Fibro-Adipose Vascular Anomaly (FAVA) | Diagnosis & Treatment

How is FAVA diagnosed?

Diagnosing fibro-adipose vascular anomaly can be challenging because some of its features overlap with other vascular anomalies, such as venous malformations. In addition to a complete medical history and thorough physical exam, the following imaging tests appear to be the most effective means of diagnosing FAVA:

What are the treatment options for FAVA?

Because FAVA is such a new diagnosis, there is no single widely accepted treatment for it. However, most therapeutic approaches involve removal of the abnormal veins and lymphatic vessels present in this condition. At Boston Children’s Hospital, we prefer to treat FAVA with cryoablation because it has fewer risks and complications and offers better results than surgery.

More complex cases may require medication management or other minimally invasive procedures.

Treatment options for FAVA include:

  • Cryoablation: Sometimes called cryotherapy, this minimally invasive procedure uses extreme cold to destroy painful or diseased tissue.
  • Sirolimus: For patients who cannot be treated with cryotherapy, we use medication management with sirolimus. Also known as rapamycin, this oral medication is an immunosuppressant that has been found to improve symptoms, including pain, and slow the growth of abnormal lymphatic vessels.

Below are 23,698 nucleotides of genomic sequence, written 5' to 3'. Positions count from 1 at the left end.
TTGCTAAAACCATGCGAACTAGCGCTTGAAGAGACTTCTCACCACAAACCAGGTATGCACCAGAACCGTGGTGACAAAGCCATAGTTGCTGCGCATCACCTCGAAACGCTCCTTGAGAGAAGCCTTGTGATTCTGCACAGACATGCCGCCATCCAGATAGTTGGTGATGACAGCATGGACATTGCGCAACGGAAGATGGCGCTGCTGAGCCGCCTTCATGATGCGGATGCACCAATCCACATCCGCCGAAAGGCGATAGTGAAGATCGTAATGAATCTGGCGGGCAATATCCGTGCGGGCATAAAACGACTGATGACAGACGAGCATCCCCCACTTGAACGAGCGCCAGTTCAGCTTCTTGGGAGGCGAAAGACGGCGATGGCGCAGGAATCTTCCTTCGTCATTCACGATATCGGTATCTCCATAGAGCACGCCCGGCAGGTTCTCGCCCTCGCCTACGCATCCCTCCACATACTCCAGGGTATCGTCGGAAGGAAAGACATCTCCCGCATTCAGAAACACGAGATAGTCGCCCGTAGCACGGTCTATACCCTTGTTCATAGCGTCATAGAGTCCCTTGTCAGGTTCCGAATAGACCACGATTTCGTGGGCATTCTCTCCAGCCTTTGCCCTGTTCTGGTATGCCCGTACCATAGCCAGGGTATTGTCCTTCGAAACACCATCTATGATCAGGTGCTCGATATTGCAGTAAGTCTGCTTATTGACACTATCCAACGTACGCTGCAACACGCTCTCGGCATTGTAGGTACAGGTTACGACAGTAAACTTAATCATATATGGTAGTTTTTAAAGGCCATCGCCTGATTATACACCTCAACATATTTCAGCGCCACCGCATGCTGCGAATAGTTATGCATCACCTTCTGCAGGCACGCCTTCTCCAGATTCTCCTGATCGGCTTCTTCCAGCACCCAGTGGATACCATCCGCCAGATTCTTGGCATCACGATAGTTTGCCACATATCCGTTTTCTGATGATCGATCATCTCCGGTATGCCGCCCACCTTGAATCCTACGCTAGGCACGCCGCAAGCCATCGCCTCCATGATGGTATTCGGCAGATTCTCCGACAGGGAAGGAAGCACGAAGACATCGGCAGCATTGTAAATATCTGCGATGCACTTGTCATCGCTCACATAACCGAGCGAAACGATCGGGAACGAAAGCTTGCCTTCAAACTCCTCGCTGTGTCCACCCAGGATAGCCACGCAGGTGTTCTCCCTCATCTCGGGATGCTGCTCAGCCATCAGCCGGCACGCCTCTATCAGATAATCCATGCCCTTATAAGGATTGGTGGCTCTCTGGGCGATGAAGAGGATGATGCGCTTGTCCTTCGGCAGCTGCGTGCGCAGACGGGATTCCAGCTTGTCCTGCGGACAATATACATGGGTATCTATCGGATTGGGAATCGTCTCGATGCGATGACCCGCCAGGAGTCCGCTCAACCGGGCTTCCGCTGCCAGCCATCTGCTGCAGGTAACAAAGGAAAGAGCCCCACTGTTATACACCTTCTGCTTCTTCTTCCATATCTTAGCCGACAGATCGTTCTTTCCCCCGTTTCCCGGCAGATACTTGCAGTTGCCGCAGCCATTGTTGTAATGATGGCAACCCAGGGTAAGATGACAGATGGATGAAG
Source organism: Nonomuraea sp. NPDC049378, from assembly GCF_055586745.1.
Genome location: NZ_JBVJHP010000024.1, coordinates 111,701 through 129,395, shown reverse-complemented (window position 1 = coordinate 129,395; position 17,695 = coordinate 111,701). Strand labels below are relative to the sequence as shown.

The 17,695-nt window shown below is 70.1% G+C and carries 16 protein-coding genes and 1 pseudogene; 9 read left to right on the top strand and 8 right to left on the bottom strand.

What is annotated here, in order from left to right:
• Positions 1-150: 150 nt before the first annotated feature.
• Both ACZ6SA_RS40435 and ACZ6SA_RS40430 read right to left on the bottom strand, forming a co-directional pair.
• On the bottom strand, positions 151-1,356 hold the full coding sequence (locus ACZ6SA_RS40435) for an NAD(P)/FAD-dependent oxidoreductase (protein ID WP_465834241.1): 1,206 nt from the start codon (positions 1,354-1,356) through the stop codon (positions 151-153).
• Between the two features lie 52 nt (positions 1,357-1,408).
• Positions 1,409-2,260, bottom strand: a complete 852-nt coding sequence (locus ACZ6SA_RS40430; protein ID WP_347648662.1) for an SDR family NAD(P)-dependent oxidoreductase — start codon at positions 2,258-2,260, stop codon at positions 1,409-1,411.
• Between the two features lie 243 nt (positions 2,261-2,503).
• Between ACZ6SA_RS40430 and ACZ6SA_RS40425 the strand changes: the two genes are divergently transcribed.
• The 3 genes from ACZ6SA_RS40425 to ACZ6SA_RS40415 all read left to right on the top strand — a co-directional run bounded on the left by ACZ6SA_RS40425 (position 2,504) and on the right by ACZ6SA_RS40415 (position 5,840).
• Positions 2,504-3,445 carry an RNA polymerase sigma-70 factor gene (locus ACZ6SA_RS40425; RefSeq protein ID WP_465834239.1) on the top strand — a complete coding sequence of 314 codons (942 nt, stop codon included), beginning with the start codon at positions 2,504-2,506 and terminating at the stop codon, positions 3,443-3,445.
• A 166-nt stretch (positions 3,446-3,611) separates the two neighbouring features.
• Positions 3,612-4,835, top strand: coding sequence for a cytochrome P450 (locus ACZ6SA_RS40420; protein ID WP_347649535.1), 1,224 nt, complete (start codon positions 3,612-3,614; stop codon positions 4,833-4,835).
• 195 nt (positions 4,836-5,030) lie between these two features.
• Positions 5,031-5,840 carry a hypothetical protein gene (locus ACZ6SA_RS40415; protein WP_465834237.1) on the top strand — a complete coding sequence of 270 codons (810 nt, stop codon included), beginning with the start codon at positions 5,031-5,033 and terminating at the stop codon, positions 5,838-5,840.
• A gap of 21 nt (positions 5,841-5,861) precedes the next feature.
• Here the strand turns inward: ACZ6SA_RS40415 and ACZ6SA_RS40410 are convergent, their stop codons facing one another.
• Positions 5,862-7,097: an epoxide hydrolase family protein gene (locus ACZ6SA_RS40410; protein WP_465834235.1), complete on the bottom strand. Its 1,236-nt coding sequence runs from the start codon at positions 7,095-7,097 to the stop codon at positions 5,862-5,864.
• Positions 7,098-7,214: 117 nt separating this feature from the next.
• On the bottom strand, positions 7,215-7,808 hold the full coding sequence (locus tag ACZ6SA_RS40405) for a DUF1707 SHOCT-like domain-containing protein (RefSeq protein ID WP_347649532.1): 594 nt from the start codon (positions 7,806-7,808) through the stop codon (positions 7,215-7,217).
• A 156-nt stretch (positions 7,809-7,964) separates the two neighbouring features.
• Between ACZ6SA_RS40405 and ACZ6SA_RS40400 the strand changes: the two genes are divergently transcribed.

• Embolization: This minimally invasive, image-guided treatment involves injecting a special material or a device into a blood vessel in order to block or close it.
  • Surgery: Options include tendon lengthening to relieve difficulties in extending or flexing the affected limb or removing the fatty, fibrous tissue that makes up the anomaly.
  • Physical therapy: Therapists work with children to ease pain and increase range of movement in a limb affected by FAVA.

For our patients with complex vascular syndromes or other conditions in addition to FAVA, we can combine cryoablation with other treatments. These patients may undergo sclerotherapy, embolization and cryoablation in one or two sessions — reducing the number of hospital stays and shortening your child’s recovery time.